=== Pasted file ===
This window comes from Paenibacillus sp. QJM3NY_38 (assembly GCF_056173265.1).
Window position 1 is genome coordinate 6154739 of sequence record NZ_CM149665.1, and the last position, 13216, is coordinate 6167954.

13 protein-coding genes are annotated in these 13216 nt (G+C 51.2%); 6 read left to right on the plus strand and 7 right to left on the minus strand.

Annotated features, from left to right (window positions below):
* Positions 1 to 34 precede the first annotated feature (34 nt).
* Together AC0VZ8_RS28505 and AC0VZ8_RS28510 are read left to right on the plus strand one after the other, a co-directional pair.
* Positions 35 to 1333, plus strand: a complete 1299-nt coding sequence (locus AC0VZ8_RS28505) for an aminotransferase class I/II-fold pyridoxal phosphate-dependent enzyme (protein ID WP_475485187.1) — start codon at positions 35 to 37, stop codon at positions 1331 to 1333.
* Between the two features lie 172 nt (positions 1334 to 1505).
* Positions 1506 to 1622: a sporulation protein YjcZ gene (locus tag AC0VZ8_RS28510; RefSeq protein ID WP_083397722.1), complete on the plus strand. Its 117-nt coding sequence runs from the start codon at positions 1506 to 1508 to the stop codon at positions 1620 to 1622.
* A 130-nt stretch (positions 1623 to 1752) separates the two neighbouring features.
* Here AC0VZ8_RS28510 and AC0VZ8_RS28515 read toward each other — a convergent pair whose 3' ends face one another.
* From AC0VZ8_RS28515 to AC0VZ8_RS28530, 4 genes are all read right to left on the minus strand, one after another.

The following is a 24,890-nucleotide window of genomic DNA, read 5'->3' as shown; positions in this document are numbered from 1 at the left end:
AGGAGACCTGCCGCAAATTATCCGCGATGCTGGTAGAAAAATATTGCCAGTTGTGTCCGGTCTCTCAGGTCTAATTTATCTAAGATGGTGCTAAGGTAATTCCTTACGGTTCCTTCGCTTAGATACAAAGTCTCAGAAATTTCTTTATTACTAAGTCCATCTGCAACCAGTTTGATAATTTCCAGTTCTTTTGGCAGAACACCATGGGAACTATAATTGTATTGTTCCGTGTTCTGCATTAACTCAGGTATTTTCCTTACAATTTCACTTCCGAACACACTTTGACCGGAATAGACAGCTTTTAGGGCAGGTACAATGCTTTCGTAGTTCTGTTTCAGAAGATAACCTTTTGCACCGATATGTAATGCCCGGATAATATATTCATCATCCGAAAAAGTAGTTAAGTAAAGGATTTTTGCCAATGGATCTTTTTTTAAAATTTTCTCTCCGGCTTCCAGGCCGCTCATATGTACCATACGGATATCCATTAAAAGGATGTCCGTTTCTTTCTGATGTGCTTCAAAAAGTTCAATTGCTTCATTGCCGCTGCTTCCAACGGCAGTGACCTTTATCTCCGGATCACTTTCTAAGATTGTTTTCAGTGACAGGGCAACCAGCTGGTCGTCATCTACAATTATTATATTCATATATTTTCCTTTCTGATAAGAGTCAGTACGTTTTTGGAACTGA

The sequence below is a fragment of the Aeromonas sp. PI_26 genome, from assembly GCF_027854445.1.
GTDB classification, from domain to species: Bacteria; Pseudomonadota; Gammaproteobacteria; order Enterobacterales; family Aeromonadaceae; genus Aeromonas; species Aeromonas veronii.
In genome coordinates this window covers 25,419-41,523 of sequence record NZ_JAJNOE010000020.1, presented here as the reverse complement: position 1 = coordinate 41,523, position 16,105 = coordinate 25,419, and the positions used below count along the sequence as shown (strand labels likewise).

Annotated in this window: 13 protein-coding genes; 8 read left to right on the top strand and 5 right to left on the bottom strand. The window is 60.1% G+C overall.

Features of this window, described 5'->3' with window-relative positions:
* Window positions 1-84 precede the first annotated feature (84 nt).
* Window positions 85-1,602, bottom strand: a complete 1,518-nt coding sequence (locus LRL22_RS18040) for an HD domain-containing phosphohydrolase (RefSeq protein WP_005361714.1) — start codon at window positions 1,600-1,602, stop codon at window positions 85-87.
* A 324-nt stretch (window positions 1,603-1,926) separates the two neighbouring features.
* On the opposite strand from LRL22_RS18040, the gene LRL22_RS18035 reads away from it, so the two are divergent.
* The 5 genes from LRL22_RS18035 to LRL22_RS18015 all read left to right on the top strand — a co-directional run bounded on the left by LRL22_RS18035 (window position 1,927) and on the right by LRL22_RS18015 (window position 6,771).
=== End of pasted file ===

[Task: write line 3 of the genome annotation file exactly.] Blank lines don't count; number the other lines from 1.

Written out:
13 protein-coding genes are annotated in these 13216 nt (G+C 51.2%); 6 read left to right on the plus strand and 7 right to left on the minus strand.